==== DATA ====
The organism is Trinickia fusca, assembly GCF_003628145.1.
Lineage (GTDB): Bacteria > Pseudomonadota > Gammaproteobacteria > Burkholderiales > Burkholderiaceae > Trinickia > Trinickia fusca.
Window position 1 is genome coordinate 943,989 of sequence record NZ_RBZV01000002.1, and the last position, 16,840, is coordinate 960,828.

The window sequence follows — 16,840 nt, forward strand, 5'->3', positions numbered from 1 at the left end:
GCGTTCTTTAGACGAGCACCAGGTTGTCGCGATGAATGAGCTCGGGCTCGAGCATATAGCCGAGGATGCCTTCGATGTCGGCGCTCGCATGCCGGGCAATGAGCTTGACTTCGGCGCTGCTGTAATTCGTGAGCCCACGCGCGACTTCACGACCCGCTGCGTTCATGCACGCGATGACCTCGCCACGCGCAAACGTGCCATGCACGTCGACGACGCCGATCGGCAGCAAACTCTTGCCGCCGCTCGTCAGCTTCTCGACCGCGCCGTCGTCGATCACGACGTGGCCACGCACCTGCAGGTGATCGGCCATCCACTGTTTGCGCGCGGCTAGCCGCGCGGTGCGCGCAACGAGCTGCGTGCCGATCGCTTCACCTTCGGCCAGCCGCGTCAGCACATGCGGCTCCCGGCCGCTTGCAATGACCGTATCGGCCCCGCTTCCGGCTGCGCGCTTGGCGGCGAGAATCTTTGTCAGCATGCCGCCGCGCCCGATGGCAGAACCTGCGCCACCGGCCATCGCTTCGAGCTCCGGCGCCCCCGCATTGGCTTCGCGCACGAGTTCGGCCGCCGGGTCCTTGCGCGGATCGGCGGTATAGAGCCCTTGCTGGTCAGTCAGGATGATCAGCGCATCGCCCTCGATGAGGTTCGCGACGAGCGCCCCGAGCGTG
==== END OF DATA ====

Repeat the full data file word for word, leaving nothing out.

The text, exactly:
The organism is Trinickia fusca, assembly GCF_003628145.1.
Lineage (GTDB): Bacteria > Pseudomonadota > Gammaproteobacteria > Burkholderiales > Burkholderiaceae > Trinickia > Trinickia fusca.
Window position 1 is genome coordinate 943,989 of sequence record NZ_RBZV01000002.1, and the last position, 16,840, is coordinate 960,828.

The window sequence follows — 16,840 nt, forward strand, 5'->3', positions numbered from 1 at the left end:
GCGTTCTTTAGACGAGCACCAGGTTGTCGCGATGAATGAGCTCGGGCTCGAGCATATAGCCGAGGATGCCTTCGATGTCGGCGCTCGCATGCCGGGCAATGAGCTTGACTTCGGCGCTGCTGTAATTCGTGAGCCCACGCGCGACTTCACGACCCGCTGCGTTCATGCACGCGATGACCTCGCCACGCGCAAACGTGCCATGCACGTCGACGACGCCGATCGGCAGCAAACTCTTGCCGCCGCTCGTCAGCTTCTCGACCGCGCCGTCGTCGATCACGACGTGGCCACGCACCTGCAGGTGATCGGCCATCCACTGTTTGCGCGCGGCTAGCCGCGCGGTGCGCGCAACGAGCTGCGTGCCGATCGCTTCACCTTCGGCCAGCCGCGTCAGCACATGCGGCTCCCGGCCGCTTGCAATGACCGTATCGGCCCCGCTTCCGGCTGCGCGCTTGGCGGCGAGAATCTTTGTCAGCATGCCGCCGCGCCCGATGGCAGAACCTGCGCCACCGGCCATCGCTTCGAGCTCCGGCGCCCCCGCATTGGCTTCGCGCACGAGTTCGGCCGCCGGGTCCTTGCGCGGATCGGCGGTATAGAGCCCTTGCTGGTCAGTCAGGATGATCAGCGCATCGCCCTCGATGAGGTTCGCGACGAGCGCCCCGAGCGTG